^^ I was only guessing for someone in Pistorius's position. If he had planned the murder then he must have had also thought about the consequence of its aftermath; He's only 26 and has looks, fame, money, popularity, etc. It's going to be hell giving all of that up for a lifetime in prison. So if the murder was premeditated, I think someone like him would've chosen suicide over going to prison.
It's amazing what people think they can get away with though, and I guess in many cases, do get away with.
Unless he thought he could make it look like an accident...
Well, it looks bad for him, but we will see what court have to say.
I have no idea what the concept of premeditated murder involves in South Africa - but in this case, the fact he had weapons ready for use and went to the trouble of shooting through a locked door, after he'd already shot once and had the time to rethink, could well be enough to fit the description.
They wouldn't have gone for that charge if they felt they had no chance of getting a conviction.
Or perhaps his ego is so huge that he thought he could get away with anything, and those thoughts never crossed his mind in the first place. Whenever I hear of domestic murders, I always want to ask the murderer: "Just who do you think you are? You really think this life belonged to you???!"
In any case, where I live, if a homicide it isn't a premedited murder, it could also be a non premedited murder, which is worse than involuntary manslaughter.
That's a possibility, and/or perhaps what had happened a few hours earlier gave them a clue, too.
It depends on the definition of premeditated murder in the jurisdiction they're in. In the US, definitions vary even from state to state.
Can any South Africans shed some light on South African legal terms?
The more I read about Reeva, the more I like her. Just from her modeling, she could have made a fortune large enough to fund her the rest of her life. But rather than resting on her looks, she graduated in the top 10% of her law school class and was an advocate for rape victims. I love this photo of her.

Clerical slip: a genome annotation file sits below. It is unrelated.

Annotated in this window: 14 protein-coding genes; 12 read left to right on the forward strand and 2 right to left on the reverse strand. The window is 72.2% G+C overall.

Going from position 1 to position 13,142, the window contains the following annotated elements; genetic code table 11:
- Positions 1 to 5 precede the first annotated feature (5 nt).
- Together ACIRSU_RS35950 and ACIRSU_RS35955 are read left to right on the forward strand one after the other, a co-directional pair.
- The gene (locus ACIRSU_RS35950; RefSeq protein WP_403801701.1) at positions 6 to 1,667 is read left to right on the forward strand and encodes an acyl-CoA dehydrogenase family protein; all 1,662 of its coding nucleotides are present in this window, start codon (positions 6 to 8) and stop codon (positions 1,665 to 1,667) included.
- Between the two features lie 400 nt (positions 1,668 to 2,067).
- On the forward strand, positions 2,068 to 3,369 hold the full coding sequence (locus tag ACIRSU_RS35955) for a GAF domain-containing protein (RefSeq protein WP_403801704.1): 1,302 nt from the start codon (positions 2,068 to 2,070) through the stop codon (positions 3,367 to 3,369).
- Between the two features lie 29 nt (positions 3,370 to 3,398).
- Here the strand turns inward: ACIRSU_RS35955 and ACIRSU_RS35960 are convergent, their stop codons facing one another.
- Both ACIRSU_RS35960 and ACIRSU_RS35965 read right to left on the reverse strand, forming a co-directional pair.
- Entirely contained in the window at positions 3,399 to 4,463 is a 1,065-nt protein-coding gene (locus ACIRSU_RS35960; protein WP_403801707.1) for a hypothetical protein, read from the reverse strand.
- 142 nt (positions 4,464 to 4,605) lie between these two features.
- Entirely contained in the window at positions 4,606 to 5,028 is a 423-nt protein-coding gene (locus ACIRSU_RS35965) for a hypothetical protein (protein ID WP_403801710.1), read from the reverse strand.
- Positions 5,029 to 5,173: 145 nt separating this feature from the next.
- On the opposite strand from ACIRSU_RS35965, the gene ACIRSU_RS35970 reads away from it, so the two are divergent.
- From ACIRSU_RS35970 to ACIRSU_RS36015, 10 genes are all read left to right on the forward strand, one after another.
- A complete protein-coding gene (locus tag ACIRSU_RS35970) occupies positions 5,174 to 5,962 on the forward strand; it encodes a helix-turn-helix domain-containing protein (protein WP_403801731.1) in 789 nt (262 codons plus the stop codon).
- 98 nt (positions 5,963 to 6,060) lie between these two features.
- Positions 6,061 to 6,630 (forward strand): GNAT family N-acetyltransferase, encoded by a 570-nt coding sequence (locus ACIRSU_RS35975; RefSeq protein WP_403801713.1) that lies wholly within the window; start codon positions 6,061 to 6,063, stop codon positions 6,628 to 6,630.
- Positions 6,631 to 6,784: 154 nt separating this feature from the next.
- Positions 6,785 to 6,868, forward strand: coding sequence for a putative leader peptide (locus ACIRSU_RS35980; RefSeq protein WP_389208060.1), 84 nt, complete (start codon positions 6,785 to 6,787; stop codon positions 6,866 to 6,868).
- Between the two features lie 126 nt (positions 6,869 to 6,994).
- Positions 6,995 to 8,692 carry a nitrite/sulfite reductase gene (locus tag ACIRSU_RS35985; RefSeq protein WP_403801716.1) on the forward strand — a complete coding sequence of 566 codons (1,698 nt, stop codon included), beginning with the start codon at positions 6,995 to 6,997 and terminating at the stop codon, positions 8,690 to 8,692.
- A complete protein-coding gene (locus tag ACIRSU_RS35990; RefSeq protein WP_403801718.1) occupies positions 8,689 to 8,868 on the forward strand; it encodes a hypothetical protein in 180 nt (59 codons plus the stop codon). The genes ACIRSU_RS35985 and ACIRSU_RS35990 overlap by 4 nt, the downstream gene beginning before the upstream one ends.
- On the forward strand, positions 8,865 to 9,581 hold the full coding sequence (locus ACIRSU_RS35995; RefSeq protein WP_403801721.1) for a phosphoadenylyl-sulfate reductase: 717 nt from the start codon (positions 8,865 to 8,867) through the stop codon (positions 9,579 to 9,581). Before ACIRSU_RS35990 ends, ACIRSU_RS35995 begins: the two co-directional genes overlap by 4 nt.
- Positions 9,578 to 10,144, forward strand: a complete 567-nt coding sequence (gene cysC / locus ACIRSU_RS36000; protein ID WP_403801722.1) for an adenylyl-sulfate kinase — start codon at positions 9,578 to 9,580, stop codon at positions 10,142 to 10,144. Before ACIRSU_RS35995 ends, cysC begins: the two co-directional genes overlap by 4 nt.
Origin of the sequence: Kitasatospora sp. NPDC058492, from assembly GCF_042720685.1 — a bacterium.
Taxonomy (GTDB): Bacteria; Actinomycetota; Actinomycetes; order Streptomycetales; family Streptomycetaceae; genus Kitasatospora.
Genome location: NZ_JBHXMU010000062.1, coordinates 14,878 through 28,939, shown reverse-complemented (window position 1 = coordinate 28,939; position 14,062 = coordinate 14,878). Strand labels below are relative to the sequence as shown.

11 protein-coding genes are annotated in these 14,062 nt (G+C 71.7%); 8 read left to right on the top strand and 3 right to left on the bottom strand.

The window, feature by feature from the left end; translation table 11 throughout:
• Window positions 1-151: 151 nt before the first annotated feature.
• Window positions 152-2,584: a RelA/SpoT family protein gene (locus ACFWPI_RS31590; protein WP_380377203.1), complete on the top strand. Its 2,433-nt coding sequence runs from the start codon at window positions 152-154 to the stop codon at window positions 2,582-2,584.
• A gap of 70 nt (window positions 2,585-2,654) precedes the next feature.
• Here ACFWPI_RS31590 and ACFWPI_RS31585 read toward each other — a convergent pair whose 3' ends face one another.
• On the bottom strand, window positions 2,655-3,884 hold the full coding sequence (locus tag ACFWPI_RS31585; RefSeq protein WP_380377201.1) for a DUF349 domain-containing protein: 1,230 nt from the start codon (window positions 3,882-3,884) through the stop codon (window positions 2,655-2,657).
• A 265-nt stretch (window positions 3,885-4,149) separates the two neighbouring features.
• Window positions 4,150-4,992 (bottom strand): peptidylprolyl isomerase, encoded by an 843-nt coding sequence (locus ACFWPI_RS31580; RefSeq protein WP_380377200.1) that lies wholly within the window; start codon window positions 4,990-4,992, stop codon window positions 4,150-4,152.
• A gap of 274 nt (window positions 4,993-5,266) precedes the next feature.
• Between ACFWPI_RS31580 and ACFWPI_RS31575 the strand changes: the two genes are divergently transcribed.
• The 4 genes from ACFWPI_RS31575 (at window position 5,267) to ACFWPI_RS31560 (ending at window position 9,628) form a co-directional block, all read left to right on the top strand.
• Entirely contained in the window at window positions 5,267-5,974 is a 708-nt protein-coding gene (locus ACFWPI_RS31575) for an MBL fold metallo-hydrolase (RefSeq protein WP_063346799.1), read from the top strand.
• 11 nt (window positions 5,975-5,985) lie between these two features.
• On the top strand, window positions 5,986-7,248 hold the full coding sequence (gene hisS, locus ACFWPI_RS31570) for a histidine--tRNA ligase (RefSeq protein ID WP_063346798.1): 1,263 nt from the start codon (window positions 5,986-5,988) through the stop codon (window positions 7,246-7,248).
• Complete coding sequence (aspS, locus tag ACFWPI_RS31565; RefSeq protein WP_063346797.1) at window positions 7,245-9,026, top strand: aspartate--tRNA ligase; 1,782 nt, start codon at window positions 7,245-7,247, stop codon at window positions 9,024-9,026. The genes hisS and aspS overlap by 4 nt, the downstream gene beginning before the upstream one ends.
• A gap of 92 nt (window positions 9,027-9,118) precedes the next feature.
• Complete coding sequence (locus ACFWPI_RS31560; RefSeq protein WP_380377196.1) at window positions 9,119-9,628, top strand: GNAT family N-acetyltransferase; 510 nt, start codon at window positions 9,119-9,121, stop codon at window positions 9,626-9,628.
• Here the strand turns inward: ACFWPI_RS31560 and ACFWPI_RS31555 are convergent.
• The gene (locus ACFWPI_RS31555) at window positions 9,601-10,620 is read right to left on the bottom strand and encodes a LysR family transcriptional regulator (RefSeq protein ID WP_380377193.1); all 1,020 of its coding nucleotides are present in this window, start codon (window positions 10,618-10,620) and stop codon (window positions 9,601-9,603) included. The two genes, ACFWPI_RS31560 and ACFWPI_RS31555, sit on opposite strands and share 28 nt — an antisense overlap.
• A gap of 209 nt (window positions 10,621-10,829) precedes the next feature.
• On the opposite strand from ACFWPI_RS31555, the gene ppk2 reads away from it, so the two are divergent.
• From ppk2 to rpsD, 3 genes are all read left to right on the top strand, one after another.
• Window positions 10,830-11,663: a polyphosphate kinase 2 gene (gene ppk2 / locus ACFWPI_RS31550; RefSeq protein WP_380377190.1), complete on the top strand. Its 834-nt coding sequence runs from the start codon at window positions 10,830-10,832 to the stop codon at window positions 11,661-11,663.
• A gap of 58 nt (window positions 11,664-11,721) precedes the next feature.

So if she was indeed wearing her nightgown, indicating she was in the house and not entering it (so no surprise and confusion with a burglar is likely) and was locked in the bathroom indicated she was trying to save herself. And if there was a bloody bat and she had a head injury that matched the bat, I think this case is open and shut.
I really don't see what the defense can do outside of a Twinkie defense (does that work in South Africa?) or an insanity plea.
A South African newspaper report:
Exclusive The case against Oscar
I'm having a difficult time wrapping my head around the premeditated part; to me, a scenario where he was loaded up on drugs and/or alcohol and an argument got out of control seems more likely.
Not that the two are mutually exclusive; and part of me does not want to think that Pistorius is capable of premeditated murder, so I realize this post is neither rational or logical.
It would all depend on the half-life of the drugs/alcohol that he presumably had in his system. By the time they got to testing, some of them may have gone down to undetectable levels or trace amounts. Depends what it is they are looking for.
Not sure why people think drugs/alcohol are necessary for this to have happened.